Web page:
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L'essentiel de la littérature réçente en Pneumologie

Dans cette rubrique on vous propose une revue de la littérature à travers une sélection d'abstracts d'articles originaux.
On essaiera de vous tenir informé des dernières nouveautés de recherche en matière de Pneumologie. On ne vous fournit que le résumé de l'article et le lien correspondant, pour accéder à l'article en full text vous devez être inscrits à la revue correspondante.
Cliquez ici pour consulter la liste des revues de Pneumologie disponibles en libre accès.



Management of nontuberculous mycobacterial pulmonary disease Imprimer Envoyer
Jeudi, 05 Avril 2018 06:54
imagePurpose of review To highlight recent original research and specialty society guidelines regarding the diagnosis and treatment of nontuberculous mycobacterial (NTM) pulmonary disease. Recent findings The prevalence of NTM pulmonary disease has risen in recent years. The prevalence of individual NTM species varies geographically, although Mycobacterium avium complex (MAC) and Mycobacterium abscessus complex (MABC) remain among the most commonly encountered in many regions. Diagnosis and treatment of NTM pulmonary disease can be complex but guideline-based recommendations have been published. However, adherence to guideline recommendations is poor. Drug susceptibility testing plays a role with important caveats for treatment. Alternative therapies are being explored with older antimycobacterial drugs like clofazimine, which has demonstrated efficacy and tolerability for treatment-refractory NTM infections, and a novel formulation of amikacin for inhalation which may be better tolerated than parenteral administration. Several studies have shown that patients will have recurrences as high as 48%, and that these are not solely relapses but many cases are reinfections with a new organism. United States and European research registries of patients with non-cystic fibrosis bronchiectasis are expected to provide needed data on clinical characteristics of patients at risk for NTM pulmonary disease. Summary The evidence base for optimal management of NTM pulmonary disease is expanding but notable gaps in the literature remain.
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Genetic causes and clinical management of pediatric interstitial lung diseases Imprimer Envoyer
Jeudi, 05 Avril 2018 06:54
imagePurpose of review Interstitial lung disease (ILD) in children (chILD) is an umbrella term for a heterogeneous group of rare respiratory disorders that are mostly chronic and associated with high morbidity and mortality. The pathogenesis of the various chILD is complex and implicates genetic contributors. The purpose of this review is to provide updated information on the molecular defects associated with the development of chILD. Recent findings Currently, the main mutations are identified in the surfactant genes SFTPA1, SFTPA2, SFTPB, SFTPC, ABCA3, and NKX2-1. In addition, pulmonary alveolar proteinosis is associated with mutations in CSF2RA, CSF2RB, and MARS, and specific auto-inflammatory forms of chILD implicate STING and COPA disorders. The relationships between the genetic defects and the disease expression remain poorly understood, with no genotype–phenotype correlations identified so far. Although targeted therapies are emerging, the management strategies are still largely empirical, relying mostly on corticosteroids. Summary Genetic factors play an important role in chILD, and the ongoing development of novel technologies will rapidly broaden the genetic landscape of chILD. Therefore, in the coming years, it is expected that newly identified molecular defects and markers will help predicting disease courses and tailoring individual therapies.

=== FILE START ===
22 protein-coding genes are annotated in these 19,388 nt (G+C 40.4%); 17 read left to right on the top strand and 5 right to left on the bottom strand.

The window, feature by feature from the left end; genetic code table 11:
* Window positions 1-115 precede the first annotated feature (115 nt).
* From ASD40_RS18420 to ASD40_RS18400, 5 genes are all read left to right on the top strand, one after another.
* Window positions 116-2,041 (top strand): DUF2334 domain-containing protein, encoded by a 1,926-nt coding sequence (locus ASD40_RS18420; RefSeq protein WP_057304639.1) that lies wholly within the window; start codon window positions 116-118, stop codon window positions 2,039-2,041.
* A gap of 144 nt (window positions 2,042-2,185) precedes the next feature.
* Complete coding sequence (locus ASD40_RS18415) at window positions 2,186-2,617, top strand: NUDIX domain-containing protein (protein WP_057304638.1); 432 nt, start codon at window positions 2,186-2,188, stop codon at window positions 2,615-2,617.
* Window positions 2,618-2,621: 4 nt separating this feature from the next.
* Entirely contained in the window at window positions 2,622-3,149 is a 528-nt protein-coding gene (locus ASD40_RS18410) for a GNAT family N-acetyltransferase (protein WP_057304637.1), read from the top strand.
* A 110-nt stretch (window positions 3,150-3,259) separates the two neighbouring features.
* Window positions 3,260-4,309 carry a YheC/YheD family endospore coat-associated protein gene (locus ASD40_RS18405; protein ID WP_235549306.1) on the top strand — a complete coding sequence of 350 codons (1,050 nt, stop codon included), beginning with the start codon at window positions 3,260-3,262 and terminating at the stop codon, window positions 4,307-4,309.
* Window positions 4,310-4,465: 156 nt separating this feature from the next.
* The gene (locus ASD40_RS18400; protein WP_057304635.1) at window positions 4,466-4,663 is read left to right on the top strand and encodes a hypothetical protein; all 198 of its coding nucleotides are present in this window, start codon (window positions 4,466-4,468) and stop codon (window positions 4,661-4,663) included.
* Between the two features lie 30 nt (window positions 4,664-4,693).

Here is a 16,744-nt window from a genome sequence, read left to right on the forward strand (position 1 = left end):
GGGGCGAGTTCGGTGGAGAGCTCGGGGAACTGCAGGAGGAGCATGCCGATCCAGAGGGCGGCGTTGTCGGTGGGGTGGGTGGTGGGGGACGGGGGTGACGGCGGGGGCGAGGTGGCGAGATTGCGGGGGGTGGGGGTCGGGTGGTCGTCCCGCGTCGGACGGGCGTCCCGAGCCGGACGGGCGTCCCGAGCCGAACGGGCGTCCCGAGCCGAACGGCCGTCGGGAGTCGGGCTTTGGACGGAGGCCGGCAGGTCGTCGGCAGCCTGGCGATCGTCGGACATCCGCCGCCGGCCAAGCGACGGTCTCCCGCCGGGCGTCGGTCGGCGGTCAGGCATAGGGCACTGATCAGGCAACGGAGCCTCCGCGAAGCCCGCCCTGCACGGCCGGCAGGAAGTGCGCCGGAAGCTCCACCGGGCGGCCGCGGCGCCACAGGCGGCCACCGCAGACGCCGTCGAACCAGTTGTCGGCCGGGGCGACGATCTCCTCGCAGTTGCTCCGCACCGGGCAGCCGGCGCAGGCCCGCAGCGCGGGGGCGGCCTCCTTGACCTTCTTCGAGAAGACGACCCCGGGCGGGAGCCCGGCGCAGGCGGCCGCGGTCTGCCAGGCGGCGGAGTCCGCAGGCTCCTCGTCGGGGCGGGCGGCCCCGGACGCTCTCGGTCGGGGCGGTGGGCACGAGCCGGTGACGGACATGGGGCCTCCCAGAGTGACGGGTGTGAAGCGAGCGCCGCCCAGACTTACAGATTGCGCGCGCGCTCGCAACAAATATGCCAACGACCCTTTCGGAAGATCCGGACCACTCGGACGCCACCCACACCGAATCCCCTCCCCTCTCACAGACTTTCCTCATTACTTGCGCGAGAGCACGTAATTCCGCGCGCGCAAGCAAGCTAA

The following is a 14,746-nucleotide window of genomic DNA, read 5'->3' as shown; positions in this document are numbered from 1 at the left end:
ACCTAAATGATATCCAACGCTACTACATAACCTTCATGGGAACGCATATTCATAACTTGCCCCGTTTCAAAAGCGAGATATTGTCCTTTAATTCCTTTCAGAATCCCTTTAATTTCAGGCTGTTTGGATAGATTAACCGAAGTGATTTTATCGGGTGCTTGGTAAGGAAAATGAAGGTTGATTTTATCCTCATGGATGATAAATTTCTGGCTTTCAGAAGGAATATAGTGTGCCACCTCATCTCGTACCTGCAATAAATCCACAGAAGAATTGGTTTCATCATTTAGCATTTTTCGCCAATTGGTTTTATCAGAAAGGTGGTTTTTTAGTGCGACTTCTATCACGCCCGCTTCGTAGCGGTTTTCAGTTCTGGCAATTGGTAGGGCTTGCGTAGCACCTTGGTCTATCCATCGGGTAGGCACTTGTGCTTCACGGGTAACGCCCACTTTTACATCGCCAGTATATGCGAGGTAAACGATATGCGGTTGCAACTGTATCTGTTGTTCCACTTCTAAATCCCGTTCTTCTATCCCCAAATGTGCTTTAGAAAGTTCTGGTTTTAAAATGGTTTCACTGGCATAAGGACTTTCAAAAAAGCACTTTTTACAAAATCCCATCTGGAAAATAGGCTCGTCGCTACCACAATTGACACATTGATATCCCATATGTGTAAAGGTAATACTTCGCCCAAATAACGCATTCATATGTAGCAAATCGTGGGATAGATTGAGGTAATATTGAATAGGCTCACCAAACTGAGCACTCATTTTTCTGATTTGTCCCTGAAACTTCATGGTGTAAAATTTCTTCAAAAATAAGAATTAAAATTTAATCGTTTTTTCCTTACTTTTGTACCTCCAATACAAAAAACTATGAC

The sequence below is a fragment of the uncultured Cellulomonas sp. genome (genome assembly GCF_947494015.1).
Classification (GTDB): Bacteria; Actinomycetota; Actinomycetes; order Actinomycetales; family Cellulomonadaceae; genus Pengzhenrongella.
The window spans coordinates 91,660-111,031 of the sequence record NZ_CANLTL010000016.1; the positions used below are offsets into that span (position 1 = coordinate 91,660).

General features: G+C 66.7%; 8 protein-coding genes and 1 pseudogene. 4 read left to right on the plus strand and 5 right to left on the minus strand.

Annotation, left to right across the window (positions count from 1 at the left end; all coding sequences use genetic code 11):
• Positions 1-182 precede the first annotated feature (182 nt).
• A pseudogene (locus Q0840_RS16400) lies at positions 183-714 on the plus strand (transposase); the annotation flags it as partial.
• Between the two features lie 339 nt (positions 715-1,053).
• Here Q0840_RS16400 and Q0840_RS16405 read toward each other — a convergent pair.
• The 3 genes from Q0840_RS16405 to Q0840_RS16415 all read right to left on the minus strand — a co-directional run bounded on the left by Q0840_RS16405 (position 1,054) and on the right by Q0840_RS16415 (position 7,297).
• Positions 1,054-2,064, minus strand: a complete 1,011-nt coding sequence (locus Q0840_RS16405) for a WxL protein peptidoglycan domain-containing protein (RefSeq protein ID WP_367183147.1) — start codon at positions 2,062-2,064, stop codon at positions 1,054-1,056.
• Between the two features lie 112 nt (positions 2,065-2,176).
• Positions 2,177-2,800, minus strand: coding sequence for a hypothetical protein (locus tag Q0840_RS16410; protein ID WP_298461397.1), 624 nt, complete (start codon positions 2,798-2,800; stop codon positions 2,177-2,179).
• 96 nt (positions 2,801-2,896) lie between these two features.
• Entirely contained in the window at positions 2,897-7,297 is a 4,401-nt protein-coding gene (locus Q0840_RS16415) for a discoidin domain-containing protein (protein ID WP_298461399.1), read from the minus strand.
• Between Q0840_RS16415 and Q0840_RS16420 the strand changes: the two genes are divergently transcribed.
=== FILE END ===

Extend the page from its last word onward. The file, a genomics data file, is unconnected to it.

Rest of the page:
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Genetic causes and clinical management of pediatric interstitial lung diseases Imprimer Envoyer
Jeudi, 05 Avril 2018 06:53
imagePurpose of review Interstitial lung disease (ILD) in children (chILD) is an umbrella term for a heterogeneous group of rare respiratory disorders that are mostly chronic and associated with high morbidity and mortality. The pathogenesis of the various chILD is complex and implicates genetic contributors. The purpose of this review is to provide updated information on the molecular defects associated with the development of chILD. Recent findings Currently, the main mutations are identified in the surfactant genes SFTPA1, SFTPA2, SFTPB, SFTPC, ABCA3, and NKX2-1. In addition, pulmonary alveolar proteinosis is associated with mutations in CSF2RA, CSF2RB, and MARS, and specific auto-inflammatory forms of chILD implicate STING and COPA disorders. The relationships between the genetic defects and the disease expression remain poorly understood, with no genotype–phenotype correlations identified so far. Although targeted therapies are emerging, the management strategies are still largely empirical, relying mostly on corticosteroids. Summary Genetic factors play an important role in chILD, and the ongoing development of novel technologies will rapidly broaden the genetic landscape of chILD. Therefore, in the coming years, it is expected that newly identified molecular defects and markers will help predicting disease courses and tailoring individual therapies.
Lire la suite...
 
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